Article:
It is a warm Sunday morning in Acapulco. Downtown, across the bay from the anchorage, a beautiful beach lined with high rises and fancy hotels is tempting me. It looks like paradise from here, a strip of gleaming white sand and perfect blue ocean under a clear sky. But I know, close up, it is dotted with scantily clad, bright pink tourists being hounded and harassed by an endless parade of ladies selling sarongs, shell jewellery and hammocks, most of which still proudly bear a Made in China sticker.
I know this because we stopped there yesterday for a quick look and before we even found a spot to sit the hawkers found us. Most of them were polite enough but there was one persistent lady, hanging around, wearing us down until I purchased something. I thought buying a small trinket would get me off the hook but no sooner had the transaction finished did the other ladies descend, like vultures to a carcass, hoping to pick the rest of the dineros from my pockets.
I turn back into the cockpit where Steve has his nose in a book.
“‘You can bank on the beaches being Speedo-to-Speedo, with rental chairs, umbrellas, vendors, sun-soakers, jet-skies and parasailers dominating the view. But that’s Acapulco.’” He reads aloud from the Lonely Planet.
“That’s not Acapulco, that’s tourist Acapulco, there has to be somewhere else to go. I am not spending my Sunday in Zona Dorado, the Golden Zone.” I make finger quotes in the air “Been there, done that and I have the crappy little knick-knack to prove it.”
“Southwest of here there are the local beaches that are ‘…well worth a visit for their old-time feel. During Sunday afternoons they’re a spectacle of family fun, the shallow water chaotic with splashing children…and paddling vendors selling trinkets’. Now, that”, he snaps the book closed with a smile, “sounds like our kinda place.”
I can’t help wonder if the beach will be the same, colourful and local and laid back, the guidebook is ten years out of date. But always up for an adventure we decided to head out anyway. I pack a small bag with my camera, a sarong and a notebook, put my bathing suit on under my clothes and we head out to the highway to flag down a local bus heading out of the city.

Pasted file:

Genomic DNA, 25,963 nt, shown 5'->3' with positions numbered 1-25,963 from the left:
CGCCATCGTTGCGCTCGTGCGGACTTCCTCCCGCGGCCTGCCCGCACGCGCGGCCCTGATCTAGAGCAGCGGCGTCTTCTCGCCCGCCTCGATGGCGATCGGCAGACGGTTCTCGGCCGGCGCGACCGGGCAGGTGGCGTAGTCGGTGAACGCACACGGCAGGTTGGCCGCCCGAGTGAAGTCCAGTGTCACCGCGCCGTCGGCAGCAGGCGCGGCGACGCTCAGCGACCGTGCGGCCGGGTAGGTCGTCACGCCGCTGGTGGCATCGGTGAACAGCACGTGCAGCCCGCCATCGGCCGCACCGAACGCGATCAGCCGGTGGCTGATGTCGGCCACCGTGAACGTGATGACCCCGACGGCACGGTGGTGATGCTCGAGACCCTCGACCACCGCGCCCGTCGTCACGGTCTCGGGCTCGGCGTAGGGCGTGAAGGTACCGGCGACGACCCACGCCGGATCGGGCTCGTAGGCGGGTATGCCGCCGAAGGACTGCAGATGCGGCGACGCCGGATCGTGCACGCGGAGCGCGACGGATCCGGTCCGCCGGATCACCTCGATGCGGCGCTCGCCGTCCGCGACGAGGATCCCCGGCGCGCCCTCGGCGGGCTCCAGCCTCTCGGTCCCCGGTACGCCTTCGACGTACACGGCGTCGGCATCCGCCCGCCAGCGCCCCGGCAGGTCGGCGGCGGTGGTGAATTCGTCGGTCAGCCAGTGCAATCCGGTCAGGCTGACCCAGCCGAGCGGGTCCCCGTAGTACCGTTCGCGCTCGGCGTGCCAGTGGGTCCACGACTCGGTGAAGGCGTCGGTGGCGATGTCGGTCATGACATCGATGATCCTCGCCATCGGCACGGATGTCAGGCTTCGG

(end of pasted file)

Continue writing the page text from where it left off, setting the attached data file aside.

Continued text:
The bus is an old school bus, like the yellow ones we road as children. Tarted up with custom paint jobs, flashing lights, various garlands and stuffed animals dangling from the ceiling and cover the dash boards. The rows of seats are still in the original positions, providing lots of room for the short legs of kids but forcing us to sit with our knees jammed against the rock hard and sticky vinyl. The driver rounds corners at break neck speeds sending the riders swaying to and fro in unison. The grab bars and hand holds are a patchwork of paint, worn smooth by the touch of a decade of passengers. The music blasts so loud that it is impossible to hold a conversation without shouting. But, no one seems to mind and we have gotten used to it.
The bus stops frequently.
Where ever someone stands in the shade on the side of the road and signals with an almost imperceptible wave. It fills up quickly; mothers corralling preschoolers while carrying babies on their hips, men wearing jeans and cowboy boots and giant belt buckles maneuvering already inflated beach toys down the aisles and grandmothers for whom young men always give up their seats.
We have no map and don’t know where exactly we are going so when the bus all but empties at the end of dirt road we get off too. All traces of doubt about being in the right place are erased when I step out of the bus. The air is filled with music and excitement and carries on it the laughter of children and the aroma of fresh tortillas and hot oil. We can hear the pound of surf in the background and see the glimmer of blue through the trees but there is so much going on around us that I am in no rush to leave the street.
“It looks like it’s gonna be a hot one, better get ourselves a cool refreshing beverage or two.” Steve says with a smile. “Let’s check out the tienda over there.”
We cross the street and head towards a nearby corner store.
Out front are two large tubs overflowing with ice, speckled with coloured bottle caps that are arranged in careful rows. After a quick inspection I tell my order to the attendant, “Siese Mondelo, por favour,” and watch as he quickly digs out a half a dozen bottles, stands them up in plastic bag, adds a few scoops of ice and a handful of fresh cut limes. We have matching grins as he hands me my instant esky of beer and motions that I should pay the cashier.